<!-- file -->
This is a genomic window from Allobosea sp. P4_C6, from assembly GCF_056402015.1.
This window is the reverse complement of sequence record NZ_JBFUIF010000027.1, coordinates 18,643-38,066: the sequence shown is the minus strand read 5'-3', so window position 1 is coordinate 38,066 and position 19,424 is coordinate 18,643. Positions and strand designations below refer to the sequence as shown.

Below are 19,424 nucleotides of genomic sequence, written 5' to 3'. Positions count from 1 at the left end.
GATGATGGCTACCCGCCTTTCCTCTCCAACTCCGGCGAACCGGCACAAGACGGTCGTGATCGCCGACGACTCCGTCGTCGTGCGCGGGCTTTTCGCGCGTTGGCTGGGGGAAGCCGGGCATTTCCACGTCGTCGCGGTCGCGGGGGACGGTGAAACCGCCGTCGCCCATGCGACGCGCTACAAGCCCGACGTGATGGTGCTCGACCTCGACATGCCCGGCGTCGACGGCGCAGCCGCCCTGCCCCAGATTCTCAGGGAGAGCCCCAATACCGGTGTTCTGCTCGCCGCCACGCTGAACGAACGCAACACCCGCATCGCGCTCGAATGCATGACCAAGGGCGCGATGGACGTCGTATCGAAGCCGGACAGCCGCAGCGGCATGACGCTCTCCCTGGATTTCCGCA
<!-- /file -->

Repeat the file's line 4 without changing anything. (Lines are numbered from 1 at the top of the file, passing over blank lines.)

GATGATGGCTACCCGCCTTTCCTCTCCAACTCCGGCGAACCGGCACAAGACGGTCGTGATCGCCGACGACTCCGTCGTCGTGCGCGGGCTTTTCGCGCGTTGGCTGGGGGAAGCCGGGCATTTCCACGTCGTCGCGGTCGCGGGGGACGGTGAAACCGCCGTCGCCCATGCGACGCGCTACAAGCCCGACGTGATGGTGCTCGACCTCGACATGCCCGGCGTCGACGGCGCAGCCGCCCTGCCCCAGATTCTCAGGGAGAGCCCCAATACCGGTGTTCTGCTCGCCGCCACGCTGAACGAACGCAACACCCGCATCGCGCTCGAATGCATGACCAAGGGCGCGATGGACGTCGTATCGAAGCCGGACAGCCGCAGCGGCATGACGCTCTCCCTGGATTTCCGCA